Harris: What I will say for Leah, although she may not feel it. She does have her on the run, which is a win of some sort. Now having said that, Gretchen can even turn being on the run into a win for her. Which to me, again, is a metaphor for being a teenager. Adults, even when you sort of call them out for whatever it is, somehow you are always the one who ends up in trouble. So I love the connection to that. And in terms of the moles, look, I think Gretchen tries to convince Leah to her side. She says, "You're better off. I'm going to just appeal to the personal thing. You were a lovesick fool. And now look at you. You're standing up to me." That is a compelling argument that Leah was like, "I refuse to hear that because you did it against my will. So it really doesn't matter." But I think there are other people whose experiences in their past lives put them in so much more jeopardy that they may or may not buy into that. And Gretchen's not above blackmail. But that'll be the fun of season 3 is seeing where we can take that and who is a mole and who is loyal to the team.
Even though the show has not been picked up officially for a third season, it seems like you're setting up a few paths to go down should it come to pass.
Harris: We would love a season 3 because we know where we want to take it. If the Amazon gods are kind to us, we have some very wonderful ideas for season 3 and we're very excited where we could take the show.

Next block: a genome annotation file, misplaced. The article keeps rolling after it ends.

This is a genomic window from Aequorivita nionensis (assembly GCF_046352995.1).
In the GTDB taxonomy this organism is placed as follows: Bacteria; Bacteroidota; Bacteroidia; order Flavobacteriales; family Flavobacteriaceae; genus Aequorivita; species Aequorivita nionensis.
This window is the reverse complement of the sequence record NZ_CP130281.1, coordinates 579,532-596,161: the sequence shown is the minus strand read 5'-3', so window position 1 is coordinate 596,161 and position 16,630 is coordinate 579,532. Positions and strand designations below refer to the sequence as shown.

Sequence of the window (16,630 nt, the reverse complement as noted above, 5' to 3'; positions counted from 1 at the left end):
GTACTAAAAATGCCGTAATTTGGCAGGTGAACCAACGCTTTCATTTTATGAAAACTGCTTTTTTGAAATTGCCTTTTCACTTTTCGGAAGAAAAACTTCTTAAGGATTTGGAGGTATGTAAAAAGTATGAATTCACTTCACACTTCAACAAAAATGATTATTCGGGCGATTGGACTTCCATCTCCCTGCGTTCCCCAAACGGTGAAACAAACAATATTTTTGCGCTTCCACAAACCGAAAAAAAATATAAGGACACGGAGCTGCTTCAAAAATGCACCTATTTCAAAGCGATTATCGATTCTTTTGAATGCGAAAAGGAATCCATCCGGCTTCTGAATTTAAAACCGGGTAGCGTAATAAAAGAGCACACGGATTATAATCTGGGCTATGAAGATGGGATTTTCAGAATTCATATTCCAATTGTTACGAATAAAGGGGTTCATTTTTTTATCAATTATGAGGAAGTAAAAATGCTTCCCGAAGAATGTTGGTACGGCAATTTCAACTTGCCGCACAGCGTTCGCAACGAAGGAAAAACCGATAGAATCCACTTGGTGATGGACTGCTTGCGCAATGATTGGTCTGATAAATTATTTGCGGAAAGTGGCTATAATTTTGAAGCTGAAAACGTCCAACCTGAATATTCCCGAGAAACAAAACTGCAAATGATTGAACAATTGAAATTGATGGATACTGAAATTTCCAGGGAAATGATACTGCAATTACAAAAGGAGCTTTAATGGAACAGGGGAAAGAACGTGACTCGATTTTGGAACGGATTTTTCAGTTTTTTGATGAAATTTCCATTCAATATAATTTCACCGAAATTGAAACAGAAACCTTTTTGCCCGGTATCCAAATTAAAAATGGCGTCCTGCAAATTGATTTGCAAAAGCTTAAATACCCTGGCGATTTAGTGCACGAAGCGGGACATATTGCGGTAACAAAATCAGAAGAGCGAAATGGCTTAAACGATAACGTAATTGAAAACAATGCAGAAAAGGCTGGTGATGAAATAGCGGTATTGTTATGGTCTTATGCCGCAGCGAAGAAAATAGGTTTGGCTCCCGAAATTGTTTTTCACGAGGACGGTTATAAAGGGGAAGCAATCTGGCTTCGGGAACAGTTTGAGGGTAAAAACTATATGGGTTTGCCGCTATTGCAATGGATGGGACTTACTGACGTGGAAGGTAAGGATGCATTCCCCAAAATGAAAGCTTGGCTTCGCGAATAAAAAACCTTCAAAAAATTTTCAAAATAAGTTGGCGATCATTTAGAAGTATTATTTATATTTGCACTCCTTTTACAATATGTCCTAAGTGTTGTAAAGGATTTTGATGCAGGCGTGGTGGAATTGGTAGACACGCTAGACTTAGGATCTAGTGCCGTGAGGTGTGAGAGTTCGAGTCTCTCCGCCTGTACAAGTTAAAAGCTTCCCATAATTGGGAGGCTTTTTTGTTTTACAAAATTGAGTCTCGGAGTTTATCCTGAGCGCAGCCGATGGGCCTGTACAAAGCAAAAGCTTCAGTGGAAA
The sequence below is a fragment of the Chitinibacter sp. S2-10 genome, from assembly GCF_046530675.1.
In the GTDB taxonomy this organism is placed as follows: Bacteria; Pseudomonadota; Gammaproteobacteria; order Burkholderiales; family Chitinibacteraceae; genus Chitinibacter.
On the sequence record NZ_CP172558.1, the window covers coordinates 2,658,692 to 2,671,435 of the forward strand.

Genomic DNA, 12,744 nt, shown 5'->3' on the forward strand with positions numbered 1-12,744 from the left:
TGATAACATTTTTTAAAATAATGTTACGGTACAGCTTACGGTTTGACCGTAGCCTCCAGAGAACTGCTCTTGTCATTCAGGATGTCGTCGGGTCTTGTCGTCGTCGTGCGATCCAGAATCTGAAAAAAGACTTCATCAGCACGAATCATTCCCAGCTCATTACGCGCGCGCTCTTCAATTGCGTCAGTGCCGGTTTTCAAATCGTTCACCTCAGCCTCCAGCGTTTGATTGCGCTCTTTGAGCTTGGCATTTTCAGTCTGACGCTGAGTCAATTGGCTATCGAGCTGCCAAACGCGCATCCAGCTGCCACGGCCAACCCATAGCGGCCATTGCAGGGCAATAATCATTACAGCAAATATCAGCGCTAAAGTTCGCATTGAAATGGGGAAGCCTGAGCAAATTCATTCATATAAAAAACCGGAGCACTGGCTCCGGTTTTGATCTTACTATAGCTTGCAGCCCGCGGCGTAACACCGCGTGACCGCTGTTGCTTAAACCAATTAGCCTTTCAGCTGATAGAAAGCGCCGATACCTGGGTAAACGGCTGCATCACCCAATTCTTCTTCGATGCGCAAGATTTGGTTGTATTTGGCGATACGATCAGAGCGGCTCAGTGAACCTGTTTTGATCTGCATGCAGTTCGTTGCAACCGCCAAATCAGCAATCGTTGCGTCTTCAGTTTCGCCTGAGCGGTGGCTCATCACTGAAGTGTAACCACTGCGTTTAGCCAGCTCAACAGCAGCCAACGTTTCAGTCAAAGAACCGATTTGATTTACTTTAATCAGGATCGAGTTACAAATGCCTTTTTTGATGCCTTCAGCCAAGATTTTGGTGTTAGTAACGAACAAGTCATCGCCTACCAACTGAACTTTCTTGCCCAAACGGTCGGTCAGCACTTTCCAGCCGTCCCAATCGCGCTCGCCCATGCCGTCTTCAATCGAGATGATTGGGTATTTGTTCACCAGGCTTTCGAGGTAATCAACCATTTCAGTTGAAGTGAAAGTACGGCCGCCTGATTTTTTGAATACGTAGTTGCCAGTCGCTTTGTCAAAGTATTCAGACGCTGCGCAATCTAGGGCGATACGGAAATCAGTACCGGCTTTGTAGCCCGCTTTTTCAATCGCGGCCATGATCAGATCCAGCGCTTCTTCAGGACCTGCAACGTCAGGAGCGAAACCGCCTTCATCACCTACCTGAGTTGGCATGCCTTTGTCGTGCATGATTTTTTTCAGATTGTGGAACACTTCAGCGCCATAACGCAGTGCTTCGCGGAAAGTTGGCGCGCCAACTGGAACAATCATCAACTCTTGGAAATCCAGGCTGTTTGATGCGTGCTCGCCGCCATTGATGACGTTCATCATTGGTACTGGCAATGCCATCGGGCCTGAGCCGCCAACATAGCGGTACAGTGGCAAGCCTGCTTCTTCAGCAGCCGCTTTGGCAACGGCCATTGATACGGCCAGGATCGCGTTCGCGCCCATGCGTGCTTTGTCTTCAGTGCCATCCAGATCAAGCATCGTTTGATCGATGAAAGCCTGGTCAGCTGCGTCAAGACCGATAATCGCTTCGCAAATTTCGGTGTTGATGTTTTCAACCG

What are you proudest of in terms of the subject matter that the show digs into that maybe other teen shows don't lean into?
Streicher: I'm proud of the specificity and complexity of the backgrounds that the young women come from. From the beginning of the pilot, it was a priority for me, and I did research trips, and I selected these characters almost more meticulously than Gretchen did. I think the richness and intimate relationship that I have with them, I feel, has lent a certain ability to have a reality feel to the characters in their worlds and their difficulties, which I'm trying to show with a lot of empathy.
Is there a character's arc from these first two seasons that surprised you?
Harris: I don't know if it surprised us as we were building it, but I think we were surprised by how much it touched the audience -- the creation of Toni and Shelby's relationship. We were very excited to explore two different women's exploration of their sexuality, one who was quite confident in her queerness and one who was quite closeted. And we were very excited to tell the story of their growing and evolving love affair. But I was certainly blown away by how much it seemed to touch the fandom in a way that -- I hoped of course it would -- I was beyond thrilled and stunned by it. And I think for us, Leah, and what her levels of strength would or would not be as season 2 kept going. We were like, "Oh, she's actually... " We discussed it as our Keyser Soze moment in [episode] 2x08. She's very strong. I don't know if we totally knew we were going to go there at the end of season 1. I think as season 2 was starting to develop, we started to be like, "Oh, that's where we're going." But that was a bit of a surprise for us, or at least for me. Sarah, was that a surprise for you?
Streicher: Yeah, absolutely. It was a beautiful discovery.
Season 2 of The Wilds is now streaming on Amazon Prime Video.
To stay up to date on breaking TV news, sign up for ET's daily newsletter.